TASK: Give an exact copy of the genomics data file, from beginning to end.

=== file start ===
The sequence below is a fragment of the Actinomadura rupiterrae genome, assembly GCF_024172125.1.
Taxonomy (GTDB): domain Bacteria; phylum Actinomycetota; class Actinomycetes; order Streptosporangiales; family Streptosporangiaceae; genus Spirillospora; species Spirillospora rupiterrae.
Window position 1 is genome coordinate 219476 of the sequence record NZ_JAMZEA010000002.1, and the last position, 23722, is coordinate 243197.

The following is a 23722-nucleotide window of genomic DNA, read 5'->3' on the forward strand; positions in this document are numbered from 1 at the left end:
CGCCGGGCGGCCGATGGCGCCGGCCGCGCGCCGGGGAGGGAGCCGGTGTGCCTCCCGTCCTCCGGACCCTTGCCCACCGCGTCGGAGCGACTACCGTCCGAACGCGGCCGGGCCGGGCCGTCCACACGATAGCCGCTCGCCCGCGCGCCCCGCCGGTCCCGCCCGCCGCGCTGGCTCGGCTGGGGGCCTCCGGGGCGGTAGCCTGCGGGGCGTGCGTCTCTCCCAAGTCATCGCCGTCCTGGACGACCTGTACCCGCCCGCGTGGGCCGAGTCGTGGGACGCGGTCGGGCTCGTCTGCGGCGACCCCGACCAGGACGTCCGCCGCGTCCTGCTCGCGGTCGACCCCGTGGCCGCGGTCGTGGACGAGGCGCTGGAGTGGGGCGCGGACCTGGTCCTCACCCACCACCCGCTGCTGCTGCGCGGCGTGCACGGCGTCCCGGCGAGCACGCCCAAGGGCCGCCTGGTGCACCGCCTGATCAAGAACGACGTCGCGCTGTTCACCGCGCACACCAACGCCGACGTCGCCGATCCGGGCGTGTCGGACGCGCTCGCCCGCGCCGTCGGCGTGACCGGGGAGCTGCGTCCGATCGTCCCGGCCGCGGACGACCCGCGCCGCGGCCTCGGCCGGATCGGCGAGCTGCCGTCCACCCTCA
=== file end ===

The sequence below is a fragment of the Actinomadura rupiterrae genome, assembly GCF_024172125.1.
Taxonomy (GTDB): domain Bacteria; phylum Actinomycetota; class Actinomycetes; order Streptosporangiales; family Streptosporangiaceae; genus Spirillospora; species Spirillospora rupiterrae.
Window position 1 is genome coordinate 219476 of the sequence record NZ_JAMZEA010000002.1, and the last position, 23722, is coordinate 243197.

The following is a 23722-nucleotide window of genomic DNA, read 5'->3' on the forward strand; positions in this document are numbered from 1 at the left end:
CGCCGGGCGGCCGATGGCGCCGGCCGCGCGCCGGGGAGGGAGCCGGTGTGCCTCCCGTCCTCCGGACCCTTGCCCACCGCGTCGGAGCGACTACCGTCCGAACGCGGCCGGGCCGGGCCGTCCACACGATAGCCGCTCGCCCGCGCGCCCCGCCGGTCCCGCCCGCCGCGCTGGCTCGGCTGGGGGCCTCCGGGGCGGTAGCCTGCGGGGCGTGCGTCTCTCCCAAGTCATCGCCGTCCTGGACGACCTGTACCCGCCCGCGTGGGCCGAGTCGTGGGACGCGGTCGGGCTCGTCTGCGGCGACCCCGACCAGGACGTCCGCCGCGTCCTGCTCGCGGTCGACCCCGTGGCCGCGGTCGTGGACGAGGCGCTGGAGTGGGGCGCGGACCTGGTCCTCACCCACCACCCGCTGCTGCTGCGCGGCGTGCACGGCGTCCCGGCGAGCACGCCCAAGGGCCGCCTGGTGCACCGCCTGATCAAGAACGACGTCGCGCTGTTCACCGCGCACACCAACGCCGACGTCGCCGATCCGGGCGTGTCGGACGCGCTCGCCCGCGCCGTCGGCGTGACCGGGGAGCTGCGTCCGATCGTCCCGGCCGCGGACGACCCGCGCCGCGGCCTCGGCCGGATCGGCGAGCTGCCGTCCACCCTCA